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S&P Futures Trading Pattern

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As part of a real-time trading seminar on April 17, Larry Williams revealed a short-term trading pattern that explicitly triggered an aggressive long S&P futures position the day before the Fed cut interest rates and the Dow Industrials exploded 400 points.

Larry became a trading legend at least in part by doing his research, discovering market patterns, and boldly executing such high-percentage trades. As he further discussed this specific pattern with us, and we performed our own computerized tests, we were amazed by the actual trading results it generated.

We were so impressed, that we asked Larry if we could share this pattern with our subscribers and guests. Below you will find, in Larry's own words, an explanation of the pattern, its setup, and its execution.

Exclusive to Moore Research Center, Inc.



The April 18th blast off in the stock market was not as unpredictable as many are saying.

This case in point comes from actual trading, not figuring it out after it happened. During a real time trading seminar in Shanghai, China, I went long 6 full size S&P contracts at a price of 1193.50 on 4/17/01 based on a pattern I have used for years. Again, this was in actual trading; this is not hindsight, the most common form of vision in this business.

Since the S&P began trading the pattern has occurred 27 times, in each instance short term traders were able to profit. Yes 27 trades, 27 winners. The exit strategy is to get out on the first profitable open with a dollar risk stop.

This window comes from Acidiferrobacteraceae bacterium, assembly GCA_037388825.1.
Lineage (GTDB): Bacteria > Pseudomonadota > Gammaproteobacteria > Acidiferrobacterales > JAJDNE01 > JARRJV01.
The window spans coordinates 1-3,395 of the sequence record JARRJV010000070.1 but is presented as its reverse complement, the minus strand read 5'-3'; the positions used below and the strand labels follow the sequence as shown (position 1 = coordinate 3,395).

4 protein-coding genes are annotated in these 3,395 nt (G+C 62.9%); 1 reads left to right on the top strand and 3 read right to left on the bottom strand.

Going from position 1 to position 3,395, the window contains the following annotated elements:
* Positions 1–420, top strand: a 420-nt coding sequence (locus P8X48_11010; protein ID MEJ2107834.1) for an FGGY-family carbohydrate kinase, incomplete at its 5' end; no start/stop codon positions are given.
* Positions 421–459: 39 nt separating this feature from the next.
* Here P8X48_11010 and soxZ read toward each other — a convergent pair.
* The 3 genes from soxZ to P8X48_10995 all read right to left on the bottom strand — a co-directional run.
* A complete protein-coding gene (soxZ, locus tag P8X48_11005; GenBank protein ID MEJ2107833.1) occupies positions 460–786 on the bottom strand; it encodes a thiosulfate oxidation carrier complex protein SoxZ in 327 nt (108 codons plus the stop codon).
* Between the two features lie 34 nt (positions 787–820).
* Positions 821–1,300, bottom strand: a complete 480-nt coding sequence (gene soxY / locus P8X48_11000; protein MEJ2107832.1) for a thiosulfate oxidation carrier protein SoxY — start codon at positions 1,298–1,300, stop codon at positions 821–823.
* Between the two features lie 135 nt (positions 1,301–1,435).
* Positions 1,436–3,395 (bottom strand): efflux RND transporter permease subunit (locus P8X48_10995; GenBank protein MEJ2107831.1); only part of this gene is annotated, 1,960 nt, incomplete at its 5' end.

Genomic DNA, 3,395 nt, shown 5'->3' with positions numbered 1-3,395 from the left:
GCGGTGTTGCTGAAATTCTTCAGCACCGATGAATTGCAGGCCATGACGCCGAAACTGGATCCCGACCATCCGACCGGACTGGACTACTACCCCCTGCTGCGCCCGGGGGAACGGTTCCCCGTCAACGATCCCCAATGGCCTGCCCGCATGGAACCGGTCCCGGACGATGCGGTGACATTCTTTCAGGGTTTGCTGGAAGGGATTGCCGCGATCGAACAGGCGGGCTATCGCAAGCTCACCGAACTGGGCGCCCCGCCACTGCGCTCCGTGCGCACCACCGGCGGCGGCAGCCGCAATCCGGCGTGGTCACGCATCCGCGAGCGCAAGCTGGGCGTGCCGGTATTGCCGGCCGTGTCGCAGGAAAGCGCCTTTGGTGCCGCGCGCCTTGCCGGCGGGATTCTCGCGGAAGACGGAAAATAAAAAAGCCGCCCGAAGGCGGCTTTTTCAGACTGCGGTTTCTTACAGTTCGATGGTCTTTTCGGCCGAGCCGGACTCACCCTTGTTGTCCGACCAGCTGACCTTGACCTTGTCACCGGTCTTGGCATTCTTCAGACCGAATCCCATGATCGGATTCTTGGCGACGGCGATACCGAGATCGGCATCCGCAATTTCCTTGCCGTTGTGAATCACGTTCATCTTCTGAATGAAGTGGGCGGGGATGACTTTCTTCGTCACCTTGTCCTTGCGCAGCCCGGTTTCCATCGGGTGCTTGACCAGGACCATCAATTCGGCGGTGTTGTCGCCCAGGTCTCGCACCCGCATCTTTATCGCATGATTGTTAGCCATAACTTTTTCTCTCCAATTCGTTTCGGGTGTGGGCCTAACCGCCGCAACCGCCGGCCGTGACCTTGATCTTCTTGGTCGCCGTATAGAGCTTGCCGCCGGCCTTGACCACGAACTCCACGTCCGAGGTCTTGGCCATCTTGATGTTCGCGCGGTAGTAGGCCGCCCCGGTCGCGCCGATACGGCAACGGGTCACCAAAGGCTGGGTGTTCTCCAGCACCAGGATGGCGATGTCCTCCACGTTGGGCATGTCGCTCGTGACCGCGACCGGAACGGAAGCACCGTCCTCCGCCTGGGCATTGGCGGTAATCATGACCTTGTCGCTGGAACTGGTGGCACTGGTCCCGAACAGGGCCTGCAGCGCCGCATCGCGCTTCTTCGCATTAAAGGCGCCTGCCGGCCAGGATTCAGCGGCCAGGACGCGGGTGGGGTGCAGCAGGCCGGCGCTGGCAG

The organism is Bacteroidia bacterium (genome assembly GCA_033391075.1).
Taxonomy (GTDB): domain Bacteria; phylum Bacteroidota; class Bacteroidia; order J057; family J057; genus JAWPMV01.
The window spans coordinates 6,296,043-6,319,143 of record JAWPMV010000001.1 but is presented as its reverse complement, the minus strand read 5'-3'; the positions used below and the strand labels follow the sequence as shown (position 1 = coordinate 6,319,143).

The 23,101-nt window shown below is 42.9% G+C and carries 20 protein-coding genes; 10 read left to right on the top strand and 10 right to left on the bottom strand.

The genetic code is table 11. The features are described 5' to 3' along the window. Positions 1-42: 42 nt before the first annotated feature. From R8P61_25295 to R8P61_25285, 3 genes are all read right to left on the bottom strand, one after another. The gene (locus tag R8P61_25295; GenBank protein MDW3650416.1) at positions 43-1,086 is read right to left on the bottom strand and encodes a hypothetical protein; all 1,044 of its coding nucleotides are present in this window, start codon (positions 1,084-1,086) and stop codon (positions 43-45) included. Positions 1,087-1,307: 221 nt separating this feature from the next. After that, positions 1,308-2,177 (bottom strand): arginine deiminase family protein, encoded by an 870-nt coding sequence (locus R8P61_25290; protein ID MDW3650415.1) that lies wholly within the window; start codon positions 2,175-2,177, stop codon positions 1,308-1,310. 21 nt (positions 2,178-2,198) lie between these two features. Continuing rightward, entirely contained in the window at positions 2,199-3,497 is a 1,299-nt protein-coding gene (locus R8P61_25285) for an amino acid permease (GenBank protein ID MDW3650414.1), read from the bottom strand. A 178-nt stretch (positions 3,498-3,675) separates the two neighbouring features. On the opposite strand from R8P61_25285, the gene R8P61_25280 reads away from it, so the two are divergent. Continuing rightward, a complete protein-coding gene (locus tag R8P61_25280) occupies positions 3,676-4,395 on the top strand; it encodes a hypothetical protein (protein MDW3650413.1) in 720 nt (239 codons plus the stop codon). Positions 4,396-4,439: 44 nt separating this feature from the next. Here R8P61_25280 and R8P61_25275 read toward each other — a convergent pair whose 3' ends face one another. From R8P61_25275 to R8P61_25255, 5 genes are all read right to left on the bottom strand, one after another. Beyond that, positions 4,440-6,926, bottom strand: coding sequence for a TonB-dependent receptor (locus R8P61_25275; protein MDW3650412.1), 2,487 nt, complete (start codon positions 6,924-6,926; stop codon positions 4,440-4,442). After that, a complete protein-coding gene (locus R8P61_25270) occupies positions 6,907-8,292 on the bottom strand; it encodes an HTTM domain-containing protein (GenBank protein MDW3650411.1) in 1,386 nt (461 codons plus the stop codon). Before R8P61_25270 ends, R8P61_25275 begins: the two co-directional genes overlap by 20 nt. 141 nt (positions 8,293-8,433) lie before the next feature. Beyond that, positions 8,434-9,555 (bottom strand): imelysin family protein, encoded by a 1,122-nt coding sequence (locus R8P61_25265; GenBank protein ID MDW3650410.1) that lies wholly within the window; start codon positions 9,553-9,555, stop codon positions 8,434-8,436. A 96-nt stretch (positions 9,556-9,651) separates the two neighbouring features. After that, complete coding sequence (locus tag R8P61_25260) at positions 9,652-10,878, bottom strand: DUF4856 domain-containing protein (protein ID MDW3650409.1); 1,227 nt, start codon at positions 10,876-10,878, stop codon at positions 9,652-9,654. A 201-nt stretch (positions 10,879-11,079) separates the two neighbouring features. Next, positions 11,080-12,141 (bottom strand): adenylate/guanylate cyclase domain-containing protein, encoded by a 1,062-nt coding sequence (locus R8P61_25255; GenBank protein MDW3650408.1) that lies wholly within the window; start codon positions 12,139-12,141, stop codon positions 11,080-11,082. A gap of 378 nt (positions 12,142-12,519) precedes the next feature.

Now, here's the pattern itself:

To begin, I only take this trade, tomorrow, if today is Monday, Thursday or Friday. Those are my set up days as many notable rallies have taken place the next day.

The pattern is simply an inside day (one that has a lower high and higher low than the prior day), the direction of the close of the inside day does not matter. But, I do want the close of the day before the inside day to close higher than the opening of that same day.

In essence, we have an inside day following an up close day, suggesting the market may be catching its breath before another up day.

If the opening, the day following the inside day, is lower than the high of the inside day as well as the high of 2 days ago, I then buy on a stop at the high two days ago.

Examples you may want to study are:





Larry Williams
Copyright 2001


Also check out MRCI's Seasonal Pattern Chart Book.
It offers traders a vast wealth of 5 and 15 year seasonal charts as well as bull/bear patterns for each contract of major U.S. commodities.
More info on Seasonal Pattern Charts:
View a SAMPLE page:

Last Updated on Tuesday, 13 February 2024 14:15  

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